Panel discussions tend to be hit or miss. More than once I’ve found myself listening to a group of panelists who are obviously experts in their field, but who just as obviously met each other twenty minutes earlier and don’t really know how to build on each other’s arguments.
Not so for last week’s Educelerate meetup featuring thee company founders, moderated by Christopher Nyren, and hosted in a conference war room at 1 S. Wacker Drive. Panelists included:
- Howard Tullman, President and CEO of Tribeca Flashpoint Media Arts Academy
- Michael Markovitz, founder of the Illinois School of Professional Psychology (which morphed into Argosy University)
- Jack Larson, founder of Career Education Corporation, Triumph Education, and board member at 2tor
Michael Markovitz opened by explaining how his career in the world of for-profit secondary education was actually his “Plan B.” Faced with roadblocks to becoming a tenured professor in Psychology, Mr. Markovitz more or less invented the Psy.D. doctoral degree as a practicum focused alternative to traditional research heavy Ph.D. programs in Psychology.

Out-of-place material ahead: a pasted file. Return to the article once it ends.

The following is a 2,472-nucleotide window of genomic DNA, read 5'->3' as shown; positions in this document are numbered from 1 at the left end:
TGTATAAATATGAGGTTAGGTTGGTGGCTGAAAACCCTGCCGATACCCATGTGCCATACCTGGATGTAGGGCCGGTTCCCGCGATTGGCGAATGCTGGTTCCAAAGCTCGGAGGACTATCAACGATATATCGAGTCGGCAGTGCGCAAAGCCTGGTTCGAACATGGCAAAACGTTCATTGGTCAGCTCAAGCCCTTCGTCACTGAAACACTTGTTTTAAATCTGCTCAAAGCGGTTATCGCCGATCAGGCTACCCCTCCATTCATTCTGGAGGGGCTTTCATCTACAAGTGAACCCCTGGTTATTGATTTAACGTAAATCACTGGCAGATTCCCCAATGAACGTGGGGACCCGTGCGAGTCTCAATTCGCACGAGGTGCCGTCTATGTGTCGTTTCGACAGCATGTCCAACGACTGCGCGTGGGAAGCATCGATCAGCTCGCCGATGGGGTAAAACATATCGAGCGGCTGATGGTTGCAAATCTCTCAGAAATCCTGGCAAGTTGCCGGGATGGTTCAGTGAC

This capitalized on a huge unmet need in post graduate curriculum, and illustrated how entrepreneurs need to excel at problem finding before even getting to the problem solving part of building a business.
Mr. Markovitz also doubled down on his position that online tools are extraordinarily helpful but not a cure-all for the problems facing education. And I’d be hard pressed to disagree with him that the human element is integral to a quality learning experience.
Howard Tullman, also the founder of a brick and mortar school, agreed that in-person, collaborative education is still essential, but that “all arts education has to contract, and the relationship between schooling and jobs should be tight.” Mr. Tullman went on suggest that less costly, two year certificate programs designed to develop highly marketable skills are exactly what businesses and students are looking for—especially in a depressed economy.
Jack Larson also spoke in favor of inexpensive, online vocational courses. “Move toward online learning,” he repeated several times during the discussion. “That’s where everything’s headed.”
He also called America’s high school drop out rate “our national shame,” and challenged everyone working in the educational technology space to to view increasing the number of students who graduate high school as the ultimate victory for the industry.
So it turns out the important conversation is not whether brick and mortar or online schooling has the advantage, but how each can evolve and work together in order to reshape education for the 21st century.
Keep a look out for next month’s Educelerate meetup, hosted at MentorMob’s offices in Catapult Chicago.